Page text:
We are a society absolutely obsessed with taking photos. From sharing our travels with the world to Instagramming our dinners, to posting a selfie or two (or twenty) here and there, we love snapping pictures whenever and wherever we can. For the first time, our attachment to taking pictures might actually have the potential to save our lives thanks to the most recent application of photography to medicine.


Melanoma is the most dangerous form of skin cancer, but spotted and treated early, the disease is almost always curable. Now, the latest technological advancement in cancer research in the form of a camera may actually make early diagnosis of melanoma simpler and more effective than ever.


Researchers at Duke University in North Carolina have developed the world’s first gigapixel camera, which is essentially made up of 34 microcameras and has the ability to take whole-body pictures with a higher resolution than any camera of its kind to precede it. This higher resolution makes it possible to zoom into even the smallest freckle on the body and perform a successful and detailed screening using the image produced by the camera.


This gigapixel camera may change how we diagnose skin cancer (techtimes.com)

This gigapixel camera may change how we diagnose skin cancer (techtimes.com)

While the gigapixel camera must pass a series of clinical trials and undergo further research before it becomes a routine method for patients, the camera may completely alter the reality of cancer screening in several ways. For starters, this new technology offers a more detailed and useful image than commercial cameras which may have previously been used with the aim of achieving what this gigapixel camera can accomplish. On the other hand, it offers up a cheaper and quicker alternative to skin cancer screening than the advanced process of digital dermatoscopy.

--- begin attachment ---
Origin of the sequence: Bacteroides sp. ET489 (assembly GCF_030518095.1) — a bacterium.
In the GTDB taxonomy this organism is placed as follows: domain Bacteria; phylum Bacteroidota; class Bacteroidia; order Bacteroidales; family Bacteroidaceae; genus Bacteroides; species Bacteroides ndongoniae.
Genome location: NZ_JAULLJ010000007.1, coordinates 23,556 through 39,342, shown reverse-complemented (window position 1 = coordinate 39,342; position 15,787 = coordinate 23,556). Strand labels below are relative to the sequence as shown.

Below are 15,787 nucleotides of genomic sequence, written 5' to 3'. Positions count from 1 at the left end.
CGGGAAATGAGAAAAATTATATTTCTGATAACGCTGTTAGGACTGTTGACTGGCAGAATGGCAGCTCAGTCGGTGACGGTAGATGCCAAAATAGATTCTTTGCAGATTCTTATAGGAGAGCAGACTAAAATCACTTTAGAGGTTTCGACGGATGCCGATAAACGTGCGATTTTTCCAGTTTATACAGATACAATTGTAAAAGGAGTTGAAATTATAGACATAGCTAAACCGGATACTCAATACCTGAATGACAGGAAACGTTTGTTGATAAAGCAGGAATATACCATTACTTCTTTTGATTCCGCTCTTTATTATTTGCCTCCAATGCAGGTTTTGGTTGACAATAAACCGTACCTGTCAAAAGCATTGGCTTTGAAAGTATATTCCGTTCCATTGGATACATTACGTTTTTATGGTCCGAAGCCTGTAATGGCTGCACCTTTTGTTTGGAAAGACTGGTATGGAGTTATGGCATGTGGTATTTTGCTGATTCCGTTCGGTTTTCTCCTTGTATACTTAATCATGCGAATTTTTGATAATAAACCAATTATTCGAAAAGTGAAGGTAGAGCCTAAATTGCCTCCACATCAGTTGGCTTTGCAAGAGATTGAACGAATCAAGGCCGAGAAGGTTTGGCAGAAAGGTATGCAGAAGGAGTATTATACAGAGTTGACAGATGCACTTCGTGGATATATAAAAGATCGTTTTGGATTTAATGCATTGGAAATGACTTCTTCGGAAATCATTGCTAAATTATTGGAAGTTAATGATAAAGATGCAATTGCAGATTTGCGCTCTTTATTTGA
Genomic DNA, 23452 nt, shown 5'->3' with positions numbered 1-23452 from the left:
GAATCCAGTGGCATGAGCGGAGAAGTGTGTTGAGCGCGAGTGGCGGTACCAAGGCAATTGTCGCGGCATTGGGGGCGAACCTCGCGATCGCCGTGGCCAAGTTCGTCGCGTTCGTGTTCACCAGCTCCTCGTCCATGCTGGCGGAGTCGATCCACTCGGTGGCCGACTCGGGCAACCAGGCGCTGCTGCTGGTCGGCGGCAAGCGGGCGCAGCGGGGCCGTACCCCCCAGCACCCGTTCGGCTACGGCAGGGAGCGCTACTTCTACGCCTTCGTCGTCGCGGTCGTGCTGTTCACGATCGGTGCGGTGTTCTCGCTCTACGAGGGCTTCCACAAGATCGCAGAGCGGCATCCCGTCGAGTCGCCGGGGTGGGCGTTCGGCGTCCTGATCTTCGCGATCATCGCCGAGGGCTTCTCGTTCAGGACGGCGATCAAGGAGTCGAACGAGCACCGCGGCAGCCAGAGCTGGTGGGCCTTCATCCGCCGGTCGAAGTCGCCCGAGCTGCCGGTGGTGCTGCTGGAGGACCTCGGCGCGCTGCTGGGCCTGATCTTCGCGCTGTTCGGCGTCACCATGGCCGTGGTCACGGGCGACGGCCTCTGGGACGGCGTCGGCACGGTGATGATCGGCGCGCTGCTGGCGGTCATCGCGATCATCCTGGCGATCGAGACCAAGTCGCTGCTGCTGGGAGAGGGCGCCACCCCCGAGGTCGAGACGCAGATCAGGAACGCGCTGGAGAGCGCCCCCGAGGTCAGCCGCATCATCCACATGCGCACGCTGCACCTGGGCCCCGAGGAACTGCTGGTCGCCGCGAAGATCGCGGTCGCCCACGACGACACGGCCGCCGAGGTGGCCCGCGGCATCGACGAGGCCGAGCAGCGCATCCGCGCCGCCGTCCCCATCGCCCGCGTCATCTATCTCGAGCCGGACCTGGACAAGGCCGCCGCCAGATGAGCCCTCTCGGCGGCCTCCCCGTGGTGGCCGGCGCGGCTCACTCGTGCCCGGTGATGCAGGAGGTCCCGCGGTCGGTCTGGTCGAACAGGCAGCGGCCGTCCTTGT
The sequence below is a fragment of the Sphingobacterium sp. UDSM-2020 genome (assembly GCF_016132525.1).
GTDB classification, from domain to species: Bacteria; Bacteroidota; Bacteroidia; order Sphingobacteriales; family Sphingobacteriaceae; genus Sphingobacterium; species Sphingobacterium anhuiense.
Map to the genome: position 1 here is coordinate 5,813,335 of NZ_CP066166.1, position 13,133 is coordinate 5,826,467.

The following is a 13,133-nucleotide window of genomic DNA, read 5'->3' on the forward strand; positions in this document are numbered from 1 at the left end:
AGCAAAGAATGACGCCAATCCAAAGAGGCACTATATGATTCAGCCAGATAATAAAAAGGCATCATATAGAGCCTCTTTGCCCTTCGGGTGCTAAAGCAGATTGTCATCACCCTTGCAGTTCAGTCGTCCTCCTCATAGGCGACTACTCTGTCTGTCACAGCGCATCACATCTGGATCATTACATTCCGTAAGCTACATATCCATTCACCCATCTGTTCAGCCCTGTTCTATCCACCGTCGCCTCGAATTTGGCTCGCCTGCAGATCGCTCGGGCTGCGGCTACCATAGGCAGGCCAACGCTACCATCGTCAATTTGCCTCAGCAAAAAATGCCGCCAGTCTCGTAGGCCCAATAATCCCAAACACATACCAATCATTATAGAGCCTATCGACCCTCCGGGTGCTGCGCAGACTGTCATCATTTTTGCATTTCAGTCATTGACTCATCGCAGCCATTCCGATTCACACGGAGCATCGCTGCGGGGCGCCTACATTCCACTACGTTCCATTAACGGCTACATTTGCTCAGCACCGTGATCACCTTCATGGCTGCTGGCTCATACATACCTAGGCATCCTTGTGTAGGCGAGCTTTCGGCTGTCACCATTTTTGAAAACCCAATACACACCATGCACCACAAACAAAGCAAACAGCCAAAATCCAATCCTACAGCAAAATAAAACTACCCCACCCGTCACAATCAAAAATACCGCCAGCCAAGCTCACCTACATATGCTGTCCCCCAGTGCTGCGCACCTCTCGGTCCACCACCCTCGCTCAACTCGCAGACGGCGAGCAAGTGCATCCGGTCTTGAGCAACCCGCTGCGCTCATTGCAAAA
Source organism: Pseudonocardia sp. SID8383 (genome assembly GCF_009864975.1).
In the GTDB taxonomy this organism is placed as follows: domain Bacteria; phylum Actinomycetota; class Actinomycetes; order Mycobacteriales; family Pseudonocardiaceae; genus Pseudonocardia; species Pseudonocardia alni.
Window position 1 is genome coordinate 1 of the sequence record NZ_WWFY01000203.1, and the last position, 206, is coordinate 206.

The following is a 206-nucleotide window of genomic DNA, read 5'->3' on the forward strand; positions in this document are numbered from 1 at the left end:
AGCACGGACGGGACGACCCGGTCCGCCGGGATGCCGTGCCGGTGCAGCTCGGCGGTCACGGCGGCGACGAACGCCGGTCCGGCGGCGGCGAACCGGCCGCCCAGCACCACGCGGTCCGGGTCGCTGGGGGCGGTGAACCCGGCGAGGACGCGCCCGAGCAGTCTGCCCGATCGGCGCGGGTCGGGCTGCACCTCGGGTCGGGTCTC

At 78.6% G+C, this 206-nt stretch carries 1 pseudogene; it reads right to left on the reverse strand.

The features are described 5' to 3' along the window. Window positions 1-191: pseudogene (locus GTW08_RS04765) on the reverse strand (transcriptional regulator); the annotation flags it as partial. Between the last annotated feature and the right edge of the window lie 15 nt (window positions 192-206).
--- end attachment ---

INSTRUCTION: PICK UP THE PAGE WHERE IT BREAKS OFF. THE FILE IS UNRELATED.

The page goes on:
This gigapixel camera also has the ability to make routine screenings available on a broader scale for people in various locations by facilitating the practice of telemedicine.


Moving past the medical context of this development, which is first and foremost the primary benefit of an invention like this, there is another cultural context in which to consider the gigapixel camera, that being the photo-obsessed culture in which we live. This camera is by no means the first time we are seeing photography and medicine intersect, but as the most advanced whole-body camera to come into the medical field thus far, the gigapixel camera continues to build on the complexity of our relationship with photography as a culture, allowing it to be inserted not only into our social or artistic lives, but into our health and our well-being as well.


We are consumed by taking photographs and keeping up to date with friends and strangers alike through images shared on social media, but photography can go so far beyond the social purposes that which we have come to value. As research continues to demonstrate new ways to incorporate the importance of taking photos into fields like medicine and science as it has done here, it serves as a constant reminder in the midst of major photo overloads that there is a much bigger picture here. In a sense, this latest innovation may give you the technology to take photographs that could be life changing and may actually have the potential to save you, turning the selfie into the new way to stay healthy.


Do you think this gigapixel camera will prove beneficial in changing how we diagnose cancer? Do you think it is a positive reflection on the overall versatility of photography? Share your thoughts in the comments below or tweet me @tamarahoumi